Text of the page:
- 6 The prospectus for The Evening and the Morning Star, dated 23 February 1832 and no longer extant, was included as the first item in the first issue of the later, Ohio-based Evening and Morning Star. (William W. Phelps, The Evening and the Morning Star Prospectus, Evening and Morning Star, June 1832 [Jan. 1835], 1–2; see also Phelps, “Short History,” –; and “To Man,” The Evening and the Morning Star, June 1832, .)
- 7 The next known publication of the press was a political circular (no longer extant) dated 21 May 1832. (Lilburn W. Boggs, “To the People of Missouri,” Missouri Intelligencer, 2 June 1832, ; Crawley, Descriptive Bibliography, 1:33.)
- 8 Revelation, 20 Mar. 1832, in Newel K. Whitney, Papers, BYU; Newel K. Whitney, Statement, ca. 1842, Historian’s Office, JS History Documents, CHL; Minute Book 2, 30 Apr. 1832. It is unknown exactly how much paper JS and his associates brought to Missouri, but Phelps and Cowdery listed the total amount of paper lost in the July 1833 destruction of the printing office at one hundred reams. If Phelps and Cowdery’s accounting is accurate, it is unclear whether the listed one hundred reams of paper was only the amount that was lost or was the total amount of paper brought to Missouri. (Declaration, in Missouri Circuit Court [5th Circuit], Feb. 1834 term, Phelps and Cowdery v. Olmstead et al., Jackson County Records Center, Independence, MO.)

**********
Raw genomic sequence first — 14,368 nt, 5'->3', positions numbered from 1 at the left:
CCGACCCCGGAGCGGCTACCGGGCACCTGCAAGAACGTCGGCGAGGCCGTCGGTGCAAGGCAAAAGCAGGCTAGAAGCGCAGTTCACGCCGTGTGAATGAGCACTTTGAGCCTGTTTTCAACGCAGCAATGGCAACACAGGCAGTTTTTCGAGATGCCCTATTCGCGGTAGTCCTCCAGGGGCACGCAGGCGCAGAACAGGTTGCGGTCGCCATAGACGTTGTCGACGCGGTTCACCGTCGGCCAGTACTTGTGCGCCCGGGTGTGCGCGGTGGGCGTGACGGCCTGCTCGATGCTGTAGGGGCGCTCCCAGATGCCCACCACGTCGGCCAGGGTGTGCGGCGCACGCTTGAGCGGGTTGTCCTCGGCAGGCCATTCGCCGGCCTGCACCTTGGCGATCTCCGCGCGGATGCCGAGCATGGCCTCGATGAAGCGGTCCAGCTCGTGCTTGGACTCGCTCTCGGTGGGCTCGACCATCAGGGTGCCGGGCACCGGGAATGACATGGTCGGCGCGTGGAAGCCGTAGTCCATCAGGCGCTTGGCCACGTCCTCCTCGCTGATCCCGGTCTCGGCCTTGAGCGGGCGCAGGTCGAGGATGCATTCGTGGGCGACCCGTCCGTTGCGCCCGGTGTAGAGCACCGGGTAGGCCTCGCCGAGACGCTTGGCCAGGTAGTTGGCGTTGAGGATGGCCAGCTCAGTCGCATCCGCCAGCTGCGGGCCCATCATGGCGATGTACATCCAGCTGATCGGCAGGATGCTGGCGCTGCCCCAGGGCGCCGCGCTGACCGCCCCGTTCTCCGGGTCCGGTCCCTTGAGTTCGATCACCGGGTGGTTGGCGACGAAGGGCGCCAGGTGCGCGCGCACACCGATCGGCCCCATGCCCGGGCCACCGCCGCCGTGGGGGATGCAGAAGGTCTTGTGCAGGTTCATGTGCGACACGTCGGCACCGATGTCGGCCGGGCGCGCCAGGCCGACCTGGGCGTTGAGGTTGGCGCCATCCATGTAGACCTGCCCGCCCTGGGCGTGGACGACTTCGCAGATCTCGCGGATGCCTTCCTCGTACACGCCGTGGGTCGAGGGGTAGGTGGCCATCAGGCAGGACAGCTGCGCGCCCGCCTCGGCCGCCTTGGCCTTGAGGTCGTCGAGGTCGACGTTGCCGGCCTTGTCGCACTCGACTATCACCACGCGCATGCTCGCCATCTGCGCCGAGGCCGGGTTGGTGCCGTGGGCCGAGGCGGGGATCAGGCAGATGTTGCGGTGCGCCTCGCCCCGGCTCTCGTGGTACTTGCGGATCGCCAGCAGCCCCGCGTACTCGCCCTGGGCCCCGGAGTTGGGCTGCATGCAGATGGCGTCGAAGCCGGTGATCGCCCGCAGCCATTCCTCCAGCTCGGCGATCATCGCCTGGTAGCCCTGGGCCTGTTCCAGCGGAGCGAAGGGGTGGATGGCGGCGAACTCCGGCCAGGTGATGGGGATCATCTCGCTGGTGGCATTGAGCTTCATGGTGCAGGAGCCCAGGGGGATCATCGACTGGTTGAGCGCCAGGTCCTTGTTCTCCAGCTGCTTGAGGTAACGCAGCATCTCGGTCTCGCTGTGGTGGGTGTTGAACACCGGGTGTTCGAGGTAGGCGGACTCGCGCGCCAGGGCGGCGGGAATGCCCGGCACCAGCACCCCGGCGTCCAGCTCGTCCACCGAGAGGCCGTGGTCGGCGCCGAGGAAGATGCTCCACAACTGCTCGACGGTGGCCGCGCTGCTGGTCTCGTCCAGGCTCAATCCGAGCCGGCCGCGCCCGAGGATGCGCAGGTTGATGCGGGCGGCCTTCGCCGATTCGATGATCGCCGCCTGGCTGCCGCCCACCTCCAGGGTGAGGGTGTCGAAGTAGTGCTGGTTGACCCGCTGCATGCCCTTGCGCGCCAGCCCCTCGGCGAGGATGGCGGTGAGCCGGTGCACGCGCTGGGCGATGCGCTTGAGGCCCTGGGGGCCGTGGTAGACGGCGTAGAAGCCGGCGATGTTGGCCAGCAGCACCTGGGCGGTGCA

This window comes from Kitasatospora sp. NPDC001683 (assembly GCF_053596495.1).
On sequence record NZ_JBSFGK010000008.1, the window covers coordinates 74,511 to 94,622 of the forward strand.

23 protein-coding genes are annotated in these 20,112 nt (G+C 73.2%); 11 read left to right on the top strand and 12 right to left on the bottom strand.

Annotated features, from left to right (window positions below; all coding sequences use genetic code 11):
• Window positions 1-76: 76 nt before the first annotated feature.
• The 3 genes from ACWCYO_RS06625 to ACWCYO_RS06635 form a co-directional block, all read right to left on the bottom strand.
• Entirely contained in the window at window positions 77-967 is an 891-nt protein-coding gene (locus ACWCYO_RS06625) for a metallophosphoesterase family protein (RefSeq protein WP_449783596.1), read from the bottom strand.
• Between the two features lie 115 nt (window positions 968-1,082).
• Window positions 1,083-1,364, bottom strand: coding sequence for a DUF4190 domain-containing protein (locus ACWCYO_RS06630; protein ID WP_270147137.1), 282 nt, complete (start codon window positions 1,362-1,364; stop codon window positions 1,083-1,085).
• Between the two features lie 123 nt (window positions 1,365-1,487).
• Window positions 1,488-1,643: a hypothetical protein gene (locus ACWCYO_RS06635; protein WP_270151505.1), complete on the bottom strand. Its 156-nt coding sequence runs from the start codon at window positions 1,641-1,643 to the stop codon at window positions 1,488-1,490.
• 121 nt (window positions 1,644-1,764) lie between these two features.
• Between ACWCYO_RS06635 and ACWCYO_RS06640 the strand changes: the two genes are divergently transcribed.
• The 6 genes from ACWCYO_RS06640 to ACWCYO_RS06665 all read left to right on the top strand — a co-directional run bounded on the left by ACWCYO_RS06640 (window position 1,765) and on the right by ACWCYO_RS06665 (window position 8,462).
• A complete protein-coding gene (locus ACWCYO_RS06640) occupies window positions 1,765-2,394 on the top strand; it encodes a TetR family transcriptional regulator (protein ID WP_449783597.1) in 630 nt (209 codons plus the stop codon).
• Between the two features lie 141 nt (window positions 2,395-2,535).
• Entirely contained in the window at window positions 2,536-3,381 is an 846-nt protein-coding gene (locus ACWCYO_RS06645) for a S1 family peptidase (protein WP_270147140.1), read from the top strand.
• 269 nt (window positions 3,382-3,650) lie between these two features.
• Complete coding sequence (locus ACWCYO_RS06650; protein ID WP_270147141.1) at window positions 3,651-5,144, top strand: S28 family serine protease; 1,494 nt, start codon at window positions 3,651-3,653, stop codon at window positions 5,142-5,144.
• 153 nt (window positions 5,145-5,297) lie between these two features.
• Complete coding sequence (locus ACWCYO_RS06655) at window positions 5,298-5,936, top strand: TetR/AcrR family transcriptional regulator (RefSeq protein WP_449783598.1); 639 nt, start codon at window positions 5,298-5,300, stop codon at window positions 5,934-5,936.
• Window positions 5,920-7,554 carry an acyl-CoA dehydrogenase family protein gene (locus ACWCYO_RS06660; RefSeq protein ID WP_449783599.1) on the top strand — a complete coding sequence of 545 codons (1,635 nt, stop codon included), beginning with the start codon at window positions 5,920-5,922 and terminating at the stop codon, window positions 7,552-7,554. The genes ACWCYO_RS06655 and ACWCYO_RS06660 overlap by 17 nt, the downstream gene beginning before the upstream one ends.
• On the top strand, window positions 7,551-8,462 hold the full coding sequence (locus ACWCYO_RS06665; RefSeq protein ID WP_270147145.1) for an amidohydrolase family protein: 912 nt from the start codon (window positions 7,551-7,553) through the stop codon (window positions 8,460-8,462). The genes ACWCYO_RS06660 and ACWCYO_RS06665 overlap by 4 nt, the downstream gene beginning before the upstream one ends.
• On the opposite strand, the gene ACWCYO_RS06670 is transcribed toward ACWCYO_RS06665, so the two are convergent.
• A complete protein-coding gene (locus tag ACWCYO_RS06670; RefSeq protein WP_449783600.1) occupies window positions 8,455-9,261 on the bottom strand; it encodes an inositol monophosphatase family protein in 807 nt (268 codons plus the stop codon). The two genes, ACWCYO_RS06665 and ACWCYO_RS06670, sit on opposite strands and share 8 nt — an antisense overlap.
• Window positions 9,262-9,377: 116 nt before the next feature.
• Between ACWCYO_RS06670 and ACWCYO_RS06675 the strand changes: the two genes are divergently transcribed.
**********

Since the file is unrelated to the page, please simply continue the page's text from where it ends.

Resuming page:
- 9 Minute Book 2, 29 May 1832; Berrett, Sacred Places, 4:51–52.
- 10 Crawley, Descriptive Bibliography, 1:34–35.
- 11 Minute Book 2, 30 Apr. 1832. Assuming that the Book of Commandments was to comprise six gatherings (with two identical gatherings printed on each sheet), and assuming five hundred sheets per ream, a print run of ten thousand copies of the Book of Commandments would require sixty reams, whereas a print run of three thousand copies would require eighteen reams. Paper was expensive and in short supply and would need to be divided among several printing projects. Besides the Book of Commandments and the two newspapers, an almanac and a hymnal were also planned (but ultimately neither was published in Missouri). It is possible JS and his companions purchased the paper on credit, which could suggest they did not have sufficient funds to purchase the amount of paper originally contemplated. (See Revelation, 20 Mar. 1832, in Newel K. Whitney, Papers, BYU.)
- 12 Minute Book 2, 30 Apr. 1832.